From pipe to a filter

This week we have spent hours in laboratory building and testing the filter hydraulics following the example of the article “Performance evaluation of a locally developed domestic drinking water filter” (Bolaji et al, 2010). The filter prototype is ready for hardness removal tests and it’s time to take a look to our lab diary and see what we did and learned.

Session 1: The first fill


We built the filter into a plastic pipe which had previously been used for microplastics removal research. We filled the pipe with gravel, sand and bottom ash (which is more correct term than charcoal in this case) from Fat Lizard restaurant’s owen and put a piece of fabric in between the filter material layers.

We didn’t have the raw water tank yet so we took the water from the tap and evidently the pressure was too high as our filter bed started to float. For the next day we needed to have the small water tank to control the inflow pressure. Also the filter body is too high for us and it needed to be shortened.


Session 2: Fun with hydraulics

We decided to decrease the height of the filter material layers so that the water would infiltrate faster through the soil and because a smaller filter is easier to transport to Mexico. The final thicknesses of the layers are (from bottom to top): gravel 4 cm, sand 15 cm, bottom ash 11 cm and sand 15 cm. The diameter of the pipe is 12,3 cm, so the total volume of the filter material is ~5,4 litres. In addition, we added an extra fabric on the top of the material bed with some rocks to hold the fabric in place.

Now we had also a tank of 30 litres available for raw water, but the tank took the replacement air from the water hose going to the filter, which lead to under pressure and interruption of water flow. We had to remove the tank from the system and replace it with a funnel as we wanted to figure out the flow rate which comes out of the filter. We tried to hold the funnel on the same height as the water level in tank, approximately 92 cm above the bottom of filter, to keep the pressure stable. However, this was too precise a task for us and the filter bed started to float and the sand jammed the outflow passage. Now we weren’t able to define the flow rate but Henna had lots of fun playing with the funnel heights and observing the chances in water flow directions within the sand layers.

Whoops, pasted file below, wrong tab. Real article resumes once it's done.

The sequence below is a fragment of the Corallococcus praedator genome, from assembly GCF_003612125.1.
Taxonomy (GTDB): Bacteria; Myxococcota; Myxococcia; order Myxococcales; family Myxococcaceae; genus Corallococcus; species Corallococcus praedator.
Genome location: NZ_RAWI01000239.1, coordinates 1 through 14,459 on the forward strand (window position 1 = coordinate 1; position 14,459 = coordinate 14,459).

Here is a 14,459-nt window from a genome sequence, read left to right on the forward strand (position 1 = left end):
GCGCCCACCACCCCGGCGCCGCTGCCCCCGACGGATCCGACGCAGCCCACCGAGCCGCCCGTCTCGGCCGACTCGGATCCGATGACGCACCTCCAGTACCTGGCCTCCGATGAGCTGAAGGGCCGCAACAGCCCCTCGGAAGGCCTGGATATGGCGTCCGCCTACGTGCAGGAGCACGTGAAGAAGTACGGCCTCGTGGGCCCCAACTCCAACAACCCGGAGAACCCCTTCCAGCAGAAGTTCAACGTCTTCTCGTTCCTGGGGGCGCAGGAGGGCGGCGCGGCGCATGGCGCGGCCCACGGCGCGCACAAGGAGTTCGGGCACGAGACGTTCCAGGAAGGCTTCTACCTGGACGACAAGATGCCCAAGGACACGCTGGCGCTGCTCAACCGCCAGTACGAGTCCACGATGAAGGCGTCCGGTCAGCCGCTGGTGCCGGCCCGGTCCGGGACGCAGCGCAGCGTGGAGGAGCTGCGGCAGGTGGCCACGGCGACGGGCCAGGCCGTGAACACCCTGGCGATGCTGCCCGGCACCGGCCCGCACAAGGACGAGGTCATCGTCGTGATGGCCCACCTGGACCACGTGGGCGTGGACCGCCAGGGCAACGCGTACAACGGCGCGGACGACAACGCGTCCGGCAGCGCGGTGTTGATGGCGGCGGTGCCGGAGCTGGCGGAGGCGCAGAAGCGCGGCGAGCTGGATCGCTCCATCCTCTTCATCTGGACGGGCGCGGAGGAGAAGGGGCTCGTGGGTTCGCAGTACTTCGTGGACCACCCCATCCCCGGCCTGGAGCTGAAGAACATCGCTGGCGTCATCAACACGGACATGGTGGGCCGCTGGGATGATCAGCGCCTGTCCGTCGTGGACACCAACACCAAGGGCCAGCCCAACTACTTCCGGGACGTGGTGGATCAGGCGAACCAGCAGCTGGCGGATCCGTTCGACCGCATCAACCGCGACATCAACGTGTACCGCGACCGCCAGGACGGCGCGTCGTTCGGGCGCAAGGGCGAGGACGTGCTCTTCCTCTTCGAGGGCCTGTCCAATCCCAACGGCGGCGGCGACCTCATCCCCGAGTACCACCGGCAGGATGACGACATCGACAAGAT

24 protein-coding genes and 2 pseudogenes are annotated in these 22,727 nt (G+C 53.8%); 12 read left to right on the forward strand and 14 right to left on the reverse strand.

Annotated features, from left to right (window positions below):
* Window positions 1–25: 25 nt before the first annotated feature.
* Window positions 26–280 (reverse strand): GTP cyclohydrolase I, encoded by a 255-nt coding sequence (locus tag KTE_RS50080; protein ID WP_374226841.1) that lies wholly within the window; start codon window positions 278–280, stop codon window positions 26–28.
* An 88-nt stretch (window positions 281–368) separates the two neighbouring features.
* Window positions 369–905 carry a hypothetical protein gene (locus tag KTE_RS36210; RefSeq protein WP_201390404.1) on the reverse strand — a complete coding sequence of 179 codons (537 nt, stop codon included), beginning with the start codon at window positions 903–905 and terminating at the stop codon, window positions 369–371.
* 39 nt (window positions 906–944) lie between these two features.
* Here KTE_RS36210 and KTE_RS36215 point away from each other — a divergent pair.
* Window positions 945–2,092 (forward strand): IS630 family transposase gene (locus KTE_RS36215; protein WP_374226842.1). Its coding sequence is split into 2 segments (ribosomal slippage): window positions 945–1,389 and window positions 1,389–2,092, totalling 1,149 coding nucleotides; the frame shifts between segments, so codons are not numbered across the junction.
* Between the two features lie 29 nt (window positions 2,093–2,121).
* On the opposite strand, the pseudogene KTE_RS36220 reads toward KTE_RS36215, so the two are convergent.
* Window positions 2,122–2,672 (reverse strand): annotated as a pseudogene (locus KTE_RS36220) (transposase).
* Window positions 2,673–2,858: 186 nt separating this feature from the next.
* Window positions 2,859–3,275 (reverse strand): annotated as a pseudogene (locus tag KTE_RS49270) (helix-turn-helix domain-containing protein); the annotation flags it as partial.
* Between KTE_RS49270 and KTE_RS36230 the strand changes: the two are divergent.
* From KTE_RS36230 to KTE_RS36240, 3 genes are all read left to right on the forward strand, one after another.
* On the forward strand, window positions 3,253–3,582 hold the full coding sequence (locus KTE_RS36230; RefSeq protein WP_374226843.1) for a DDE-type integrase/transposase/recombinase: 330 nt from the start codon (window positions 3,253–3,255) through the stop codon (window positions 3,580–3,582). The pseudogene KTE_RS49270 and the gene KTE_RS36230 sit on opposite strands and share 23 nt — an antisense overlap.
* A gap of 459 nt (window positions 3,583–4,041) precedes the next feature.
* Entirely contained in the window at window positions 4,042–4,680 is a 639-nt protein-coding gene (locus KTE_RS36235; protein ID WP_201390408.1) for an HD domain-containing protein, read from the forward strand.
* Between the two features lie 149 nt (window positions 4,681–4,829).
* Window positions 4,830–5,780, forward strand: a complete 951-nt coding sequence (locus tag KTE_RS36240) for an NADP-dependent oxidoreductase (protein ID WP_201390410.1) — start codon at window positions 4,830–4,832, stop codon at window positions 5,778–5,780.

Session 3: Ready for hardness removal tests


We started the third day by shortening the pipe and refilling it similarly as earlier. Trying to avoid the floating, we decided to water the material from top of the filter, and the watering time was a bit longer compared to previous tests as the hydraulic pressure pushing water through the filter was lower. However, this watering direction wasn’t ideal either: when we started to run water into the filter from the bottom, there were some air bubbles coming first that moved through the filter, disrupting the filter materials a little. Perhaps it is better to water from bottom while being careful with the pressure. In spite of the bubbles, the filter is ready now as we got a suitable tank of 10 litres connected to the system. The flow rate is approximately 4,17 litres/hour, which means that filtering 10 litres of water lasts a bit less than 2,5 hours.


B.O. Bolaji, G.A. Bolaji & S.O. Ismaila (2010) Performance evaluation of a locally developed domestic drinking water filter, International Journal of Environmental Studies, 67:5, 763-771, DOI: 10.1080/00207233.2010.514107

(Photos: Henna Jylhä & Sara Saukkonen, Text: Henna Jylhä & Juho Kaljunen)

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